Wind turbine ban for Battle Hill

Last updated 00:17 23/01/2009

Relevant offers

A second swath of public land is set to be protected from wind farm development, as Greater Wellington regional council struggles to balance a commitment to green energy with the interests of park users.

The council has moved to ban turbines from Battle Hill Regional Park near Pauatahanui, park land that was once part of a major wind farm proposal.

The rule change which is included in a revised draft of the park's management plan comes just five months after the council revoked permission for RES New Zealand to build three turbines in the park as part of a larger wind farm project.

It also follows moves by the council to block development in nearby Belmont Regional Park, with a council committee last year recommending a five-year moratorium on turbines there.

The Belmont park proposal included up to 81 turbines and had a price tag of between $117 million and $138 million five years ago.

The council once described the site as a "world-class wind farm opportunity".

Councillor Rex Kirton, chairman of the regional council's parks, forests and utilities committee, said turbine development in regional parks needed to be debated, and he suggested parks could be made out of bounds for wind farms.

"Maybe people aren't too keen to have it in the parks at all," he said.

"There are other areas and there will be other private land that will be able to be used. Maybe it's not on our particular land."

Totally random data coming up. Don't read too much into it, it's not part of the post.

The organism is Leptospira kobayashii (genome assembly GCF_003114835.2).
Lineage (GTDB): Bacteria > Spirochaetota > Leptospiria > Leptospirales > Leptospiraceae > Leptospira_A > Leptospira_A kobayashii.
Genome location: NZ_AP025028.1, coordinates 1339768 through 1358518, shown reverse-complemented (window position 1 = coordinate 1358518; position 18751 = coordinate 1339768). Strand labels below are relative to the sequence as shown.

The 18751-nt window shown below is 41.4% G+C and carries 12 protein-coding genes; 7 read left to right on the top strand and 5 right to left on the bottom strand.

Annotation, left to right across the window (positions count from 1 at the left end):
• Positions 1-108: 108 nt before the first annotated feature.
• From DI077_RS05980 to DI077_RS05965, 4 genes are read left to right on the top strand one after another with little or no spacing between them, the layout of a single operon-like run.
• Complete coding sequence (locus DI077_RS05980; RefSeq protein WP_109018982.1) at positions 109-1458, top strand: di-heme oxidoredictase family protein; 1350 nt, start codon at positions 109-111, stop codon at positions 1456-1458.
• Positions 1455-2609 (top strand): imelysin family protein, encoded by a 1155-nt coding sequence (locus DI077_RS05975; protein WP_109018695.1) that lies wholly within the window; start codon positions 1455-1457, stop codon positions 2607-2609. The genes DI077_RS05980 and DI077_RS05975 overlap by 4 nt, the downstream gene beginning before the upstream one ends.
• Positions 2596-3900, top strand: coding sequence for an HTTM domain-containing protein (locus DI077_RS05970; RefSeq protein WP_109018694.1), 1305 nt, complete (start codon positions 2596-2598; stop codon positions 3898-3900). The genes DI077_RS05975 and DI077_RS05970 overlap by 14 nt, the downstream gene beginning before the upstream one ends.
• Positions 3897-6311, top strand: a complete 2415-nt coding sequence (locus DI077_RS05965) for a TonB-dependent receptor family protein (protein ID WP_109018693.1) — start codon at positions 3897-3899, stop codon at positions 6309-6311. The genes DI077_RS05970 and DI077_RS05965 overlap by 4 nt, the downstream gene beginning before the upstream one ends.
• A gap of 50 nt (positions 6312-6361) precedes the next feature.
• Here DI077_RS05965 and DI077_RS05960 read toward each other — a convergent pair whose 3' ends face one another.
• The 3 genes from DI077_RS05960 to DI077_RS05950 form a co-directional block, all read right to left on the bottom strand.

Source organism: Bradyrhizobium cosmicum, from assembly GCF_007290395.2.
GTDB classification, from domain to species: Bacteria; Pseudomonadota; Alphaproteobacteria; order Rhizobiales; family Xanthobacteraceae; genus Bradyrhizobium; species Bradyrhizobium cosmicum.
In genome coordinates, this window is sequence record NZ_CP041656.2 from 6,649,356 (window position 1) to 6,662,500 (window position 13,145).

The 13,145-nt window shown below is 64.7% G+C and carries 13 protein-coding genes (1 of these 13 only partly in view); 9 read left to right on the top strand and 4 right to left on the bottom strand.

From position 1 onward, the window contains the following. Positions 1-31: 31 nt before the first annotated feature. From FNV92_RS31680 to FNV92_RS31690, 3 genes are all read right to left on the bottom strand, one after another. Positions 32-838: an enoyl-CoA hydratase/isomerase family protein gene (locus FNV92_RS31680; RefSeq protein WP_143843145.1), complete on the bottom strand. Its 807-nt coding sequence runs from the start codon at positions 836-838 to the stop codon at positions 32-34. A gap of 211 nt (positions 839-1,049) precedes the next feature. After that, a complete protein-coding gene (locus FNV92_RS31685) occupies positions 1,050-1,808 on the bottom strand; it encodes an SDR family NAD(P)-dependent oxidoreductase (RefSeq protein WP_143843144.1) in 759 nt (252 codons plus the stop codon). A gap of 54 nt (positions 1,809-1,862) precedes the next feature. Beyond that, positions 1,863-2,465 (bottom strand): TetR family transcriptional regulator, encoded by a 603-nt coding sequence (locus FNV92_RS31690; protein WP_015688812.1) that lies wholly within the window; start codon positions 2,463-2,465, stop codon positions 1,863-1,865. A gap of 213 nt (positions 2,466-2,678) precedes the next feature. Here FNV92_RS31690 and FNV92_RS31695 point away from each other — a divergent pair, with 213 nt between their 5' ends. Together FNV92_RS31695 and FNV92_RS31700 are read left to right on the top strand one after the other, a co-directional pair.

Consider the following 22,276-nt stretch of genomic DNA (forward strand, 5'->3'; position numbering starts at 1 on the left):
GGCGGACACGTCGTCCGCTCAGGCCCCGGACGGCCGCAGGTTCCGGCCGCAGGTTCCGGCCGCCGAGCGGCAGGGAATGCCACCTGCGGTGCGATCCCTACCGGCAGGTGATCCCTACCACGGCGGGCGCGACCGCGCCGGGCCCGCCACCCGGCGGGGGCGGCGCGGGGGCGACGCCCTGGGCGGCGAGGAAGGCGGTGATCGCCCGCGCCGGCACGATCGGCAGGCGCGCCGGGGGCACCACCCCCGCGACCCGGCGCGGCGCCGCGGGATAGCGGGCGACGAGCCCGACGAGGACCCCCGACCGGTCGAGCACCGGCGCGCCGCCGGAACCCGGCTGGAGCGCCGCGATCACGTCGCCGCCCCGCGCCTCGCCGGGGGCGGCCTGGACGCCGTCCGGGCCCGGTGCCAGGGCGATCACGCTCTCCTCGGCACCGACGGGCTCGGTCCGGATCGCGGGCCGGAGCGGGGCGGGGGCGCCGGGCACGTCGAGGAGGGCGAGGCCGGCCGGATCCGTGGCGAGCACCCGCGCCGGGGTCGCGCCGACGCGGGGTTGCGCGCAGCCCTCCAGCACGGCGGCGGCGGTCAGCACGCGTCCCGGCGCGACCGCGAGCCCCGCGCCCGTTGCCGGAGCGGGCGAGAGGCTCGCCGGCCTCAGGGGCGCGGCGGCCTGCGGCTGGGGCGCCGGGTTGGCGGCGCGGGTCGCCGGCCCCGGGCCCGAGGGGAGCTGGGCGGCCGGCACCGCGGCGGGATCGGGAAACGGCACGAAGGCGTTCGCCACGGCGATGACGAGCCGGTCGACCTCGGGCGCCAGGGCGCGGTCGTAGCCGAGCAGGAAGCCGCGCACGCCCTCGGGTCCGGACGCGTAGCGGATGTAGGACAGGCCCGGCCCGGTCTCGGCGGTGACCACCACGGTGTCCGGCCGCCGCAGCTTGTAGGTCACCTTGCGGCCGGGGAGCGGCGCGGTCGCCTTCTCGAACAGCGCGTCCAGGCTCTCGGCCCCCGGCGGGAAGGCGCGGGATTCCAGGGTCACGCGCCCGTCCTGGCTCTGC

Mr Kirton expects wind farm development to be a hot issue as the regional council consults the public on the future of all its parks. "It's a discussion that needs to take place."

Engineering services manager Tony Shaw said the council remained committed to sustainable energy but deemed Battle Hill worthy of protection.

"There will be no turbines sited in the park itself," he said. "It's a case of balancing use of the land with the need or desire to generate renewable energy, and in this instance council decided it would restrict the use of turbines."

The council remains committed to a wind farm at Puketiro forest, which is public land near Battle Hill. Resource consent applications for up to 50 turbines are expected later this year. It is also investigating another project on council land near Stoney Creek, in south Wairarapa.

The Battle Hill management plan allows access through the park to the Puketiro wind farm. It also allows the use of air space for wind-turbine blade flyover.

Diane Strugnell, spokeswoman for Preserve Pauatahanui, said wind farms should not be developed on park land. "I don't think it's their job to put them in places that have been set aside for other purposes."

Ad Feedback

 

- The Dominion Post

Special offers

Featured Promotions

Sponsored Content